Penguins’ Brian Dumoulin, Carter Rowney out; Tristan Jarry practices |

Penguins’ Brian Dumoulin, Carter Rowney out; Tristan Jarry practices

Chris Adamski
Chaz Palla | Tribune-Review
Penguins' Carter Rowney fights for the puck with the Blue Jackets' Markus Nutivaara in the first period Thursday, Dec. 21, 2017 at PPG Paints Arena.

Penguins center Carter Rowney is out for “a minimum of four weeks” because of an upper-body injury and defenseman Brian Dumoulin has been diagnosed with a concussion and is “day-to-day,’ coach Mike Sullivan said Thursday morning.

Rowney did not play after the first period of Tuesday night’s win at Philadelphia; Dumoulin was stuck in the head by a puck off a Claude Giroux shot in the second period of that game.

“He’s doing extremely well, and so we’re hopeful we’ll get him back in a timely fashion,” Sullivan said.

The Penguins, however, apparently dodged a bullet concerning backup goalie Tristan Jarry, who took part in the morning skate. Matt Murray, though, is expected to start against the Carolina Hurricanes on Thursday night.

Early Thursday morning before the team skate, injured Penguins players Bryan Rust and Chad Ruhwedel were on the PPG Paints Arena ice skating. Both players remain on the injured reserve list because of upper-body ailments.

“No update,” Sullivan said. “They are making progress, but they are longer-term, so there’s no real update as far as a timeframe is concerned.”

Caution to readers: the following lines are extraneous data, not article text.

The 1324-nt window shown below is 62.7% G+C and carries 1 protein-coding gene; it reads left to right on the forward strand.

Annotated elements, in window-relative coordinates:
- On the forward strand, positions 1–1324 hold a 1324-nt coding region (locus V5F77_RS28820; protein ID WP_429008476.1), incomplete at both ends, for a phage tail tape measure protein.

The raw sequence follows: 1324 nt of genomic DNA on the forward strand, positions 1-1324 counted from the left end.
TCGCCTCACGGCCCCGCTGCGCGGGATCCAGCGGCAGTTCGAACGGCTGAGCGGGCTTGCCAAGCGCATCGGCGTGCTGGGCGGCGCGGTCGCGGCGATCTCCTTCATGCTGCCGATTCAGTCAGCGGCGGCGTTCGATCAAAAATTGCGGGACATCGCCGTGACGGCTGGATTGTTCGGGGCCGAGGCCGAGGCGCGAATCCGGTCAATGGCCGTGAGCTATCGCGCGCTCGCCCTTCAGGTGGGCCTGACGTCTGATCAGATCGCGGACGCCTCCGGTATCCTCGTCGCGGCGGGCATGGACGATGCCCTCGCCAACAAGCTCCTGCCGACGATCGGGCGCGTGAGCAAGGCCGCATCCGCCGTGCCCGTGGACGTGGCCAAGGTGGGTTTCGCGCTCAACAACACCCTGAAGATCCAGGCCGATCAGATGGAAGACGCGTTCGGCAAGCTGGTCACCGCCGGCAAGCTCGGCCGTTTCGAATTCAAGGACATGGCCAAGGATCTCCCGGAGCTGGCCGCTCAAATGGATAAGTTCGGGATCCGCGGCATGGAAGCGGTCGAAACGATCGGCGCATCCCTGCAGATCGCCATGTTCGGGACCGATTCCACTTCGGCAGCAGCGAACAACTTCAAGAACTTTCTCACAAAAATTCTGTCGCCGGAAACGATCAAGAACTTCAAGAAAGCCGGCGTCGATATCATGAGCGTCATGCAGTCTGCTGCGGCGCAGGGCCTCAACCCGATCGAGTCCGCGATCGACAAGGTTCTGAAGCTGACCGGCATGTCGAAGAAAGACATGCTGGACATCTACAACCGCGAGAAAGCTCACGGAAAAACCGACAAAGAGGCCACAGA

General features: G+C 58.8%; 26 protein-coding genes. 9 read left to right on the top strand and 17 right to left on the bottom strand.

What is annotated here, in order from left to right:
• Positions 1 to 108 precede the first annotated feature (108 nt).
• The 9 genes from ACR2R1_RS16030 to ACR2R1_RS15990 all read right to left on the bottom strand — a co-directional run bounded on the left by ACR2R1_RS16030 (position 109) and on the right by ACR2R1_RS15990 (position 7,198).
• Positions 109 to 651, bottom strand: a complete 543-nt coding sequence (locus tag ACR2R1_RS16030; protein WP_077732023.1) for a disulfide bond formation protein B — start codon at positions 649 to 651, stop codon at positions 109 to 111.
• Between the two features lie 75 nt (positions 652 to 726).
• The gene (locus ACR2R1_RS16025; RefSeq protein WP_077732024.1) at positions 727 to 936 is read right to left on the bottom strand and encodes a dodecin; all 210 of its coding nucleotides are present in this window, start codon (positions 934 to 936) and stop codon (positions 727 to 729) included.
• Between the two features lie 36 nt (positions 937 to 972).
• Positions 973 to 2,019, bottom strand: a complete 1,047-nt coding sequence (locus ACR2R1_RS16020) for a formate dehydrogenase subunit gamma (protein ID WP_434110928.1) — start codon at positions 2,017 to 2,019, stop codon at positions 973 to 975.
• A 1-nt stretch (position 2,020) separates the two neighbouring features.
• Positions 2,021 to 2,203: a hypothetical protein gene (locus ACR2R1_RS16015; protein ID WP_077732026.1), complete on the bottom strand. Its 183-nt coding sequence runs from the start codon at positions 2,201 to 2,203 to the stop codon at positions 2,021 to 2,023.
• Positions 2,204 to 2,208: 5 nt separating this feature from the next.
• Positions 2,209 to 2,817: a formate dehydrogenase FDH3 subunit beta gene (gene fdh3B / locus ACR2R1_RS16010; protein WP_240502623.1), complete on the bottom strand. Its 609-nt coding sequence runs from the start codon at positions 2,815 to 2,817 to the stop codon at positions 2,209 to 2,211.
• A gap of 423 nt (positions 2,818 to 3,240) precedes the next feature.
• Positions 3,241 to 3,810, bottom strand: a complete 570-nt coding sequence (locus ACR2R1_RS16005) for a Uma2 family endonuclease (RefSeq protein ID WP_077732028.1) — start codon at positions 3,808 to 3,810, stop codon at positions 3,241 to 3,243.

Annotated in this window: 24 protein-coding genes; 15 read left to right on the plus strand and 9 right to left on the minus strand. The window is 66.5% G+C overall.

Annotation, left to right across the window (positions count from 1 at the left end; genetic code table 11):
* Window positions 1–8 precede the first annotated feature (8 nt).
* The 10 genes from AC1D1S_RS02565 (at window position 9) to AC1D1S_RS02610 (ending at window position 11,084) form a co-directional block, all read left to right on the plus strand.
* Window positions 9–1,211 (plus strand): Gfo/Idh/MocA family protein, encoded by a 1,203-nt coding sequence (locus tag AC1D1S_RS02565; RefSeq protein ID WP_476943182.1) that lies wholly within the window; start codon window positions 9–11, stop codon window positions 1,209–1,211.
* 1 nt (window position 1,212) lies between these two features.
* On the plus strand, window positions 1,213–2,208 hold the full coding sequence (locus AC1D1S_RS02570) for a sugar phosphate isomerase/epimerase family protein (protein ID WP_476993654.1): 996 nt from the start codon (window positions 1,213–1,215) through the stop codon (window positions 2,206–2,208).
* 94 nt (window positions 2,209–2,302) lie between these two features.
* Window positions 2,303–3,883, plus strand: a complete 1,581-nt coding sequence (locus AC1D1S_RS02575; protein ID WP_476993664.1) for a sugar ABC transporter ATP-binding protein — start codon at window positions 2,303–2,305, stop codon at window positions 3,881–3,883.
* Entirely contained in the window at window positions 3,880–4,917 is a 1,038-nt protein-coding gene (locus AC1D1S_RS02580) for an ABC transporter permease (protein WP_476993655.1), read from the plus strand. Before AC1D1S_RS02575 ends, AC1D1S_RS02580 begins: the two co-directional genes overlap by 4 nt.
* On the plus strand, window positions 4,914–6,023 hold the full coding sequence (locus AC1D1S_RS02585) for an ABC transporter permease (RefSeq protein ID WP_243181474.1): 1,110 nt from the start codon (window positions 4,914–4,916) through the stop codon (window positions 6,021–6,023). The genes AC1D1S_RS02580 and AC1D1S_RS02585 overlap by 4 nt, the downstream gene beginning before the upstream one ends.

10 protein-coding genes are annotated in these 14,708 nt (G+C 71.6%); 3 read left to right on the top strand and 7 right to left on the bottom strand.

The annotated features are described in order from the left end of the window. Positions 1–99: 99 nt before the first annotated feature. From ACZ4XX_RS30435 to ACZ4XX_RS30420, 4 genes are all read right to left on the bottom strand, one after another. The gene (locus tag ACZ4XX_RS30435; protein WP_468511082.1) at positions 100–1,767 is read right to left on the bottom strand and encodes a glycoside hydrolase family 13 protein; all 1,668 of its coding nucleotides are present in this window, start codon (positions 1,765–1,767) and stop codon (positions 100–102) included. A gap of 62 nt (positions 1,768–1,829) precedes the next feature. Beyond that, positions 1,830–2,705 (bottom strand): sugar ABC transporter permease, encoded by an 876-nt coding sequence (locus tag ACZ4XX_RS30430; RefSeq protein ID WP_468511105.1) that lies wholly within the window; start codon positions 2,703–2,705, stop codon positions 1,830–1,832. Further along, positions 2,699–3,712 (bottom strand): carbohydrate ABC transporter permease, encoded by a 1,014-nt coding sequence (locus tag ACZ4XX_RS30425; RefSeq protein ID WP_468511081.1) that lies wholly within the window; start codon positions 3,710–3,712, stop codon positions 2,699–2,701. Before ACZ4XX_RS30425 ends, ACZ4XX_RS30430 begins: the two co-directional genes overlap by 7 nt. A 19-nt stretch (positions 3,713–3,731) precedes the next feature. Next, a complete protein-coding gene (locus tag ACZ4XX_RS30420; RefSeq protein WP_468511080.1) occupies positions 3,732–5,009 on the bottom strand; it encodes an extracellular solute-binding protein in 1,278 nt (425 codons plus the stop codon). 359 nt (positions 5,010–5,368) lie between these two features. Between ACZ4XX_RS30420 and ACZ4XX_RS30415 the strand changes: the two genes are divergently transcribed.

With Rowney out, Jake Guentzel was centering the third line between Carl Hagelin and Daniel Sprong. Two days after being a healthy scratch, Matt Hunwick was paired with Kris Letang at the morning skate.

Chris Adamski is a Tribune-Review staff writer. Reach him at [email protected] or via Twitter @C_AdamskiTrib.

TribLIVE commenting policy

You are solely responsible for your comments and by using you agree to our Terms of Service.

We moderate comments. Our goal is to provide substantive commentary for a general readership. By screening submissions, we provide a space where readers can share intelligent and informed commentary that enhances the quality of our news and information.

While most comments will be posted if they are on-topic and not abusive, moderating decisions are subjective. We will make them as carefully and consistently as we can. Because of the volume of reader comments, we cannot review individual moderation decisions with readers.

We value thoughtful comments representing a range of views that make their point quickly and politely. We make an effort to protect discussions from repeated comments either by the same reader or different readers

We follow the same standards for taste as the daily newspaper. A few things we won't tolerate: personal attacks, obscenity, vulgarity, profanity (including expletives and letters followed by dashes), commercial promotion, impersonations, incoherence, proselytizing and SHOUTING. Don't include URLs to Web sites.

We do not edit comments. They are either approved or deleted. We reserve the right to edit a comment that is quoted or excerpted in an article. In this case, we may fix spelling and punctuation.

We welcome strong opinions and criticism of our work, but we don't want comments to become bogged down with discussions of our policies and we will moderate accordingly.

We appreciate it when readers and people quoted in articles or blog posts point out errors of fact or emphasis and will investigate all assertions. But these suggestions should be sent via e-mail. To avoid distracting other readers, we won't publish comments that suggest a correction. Instead, corrections will be made in a blog post or in an article.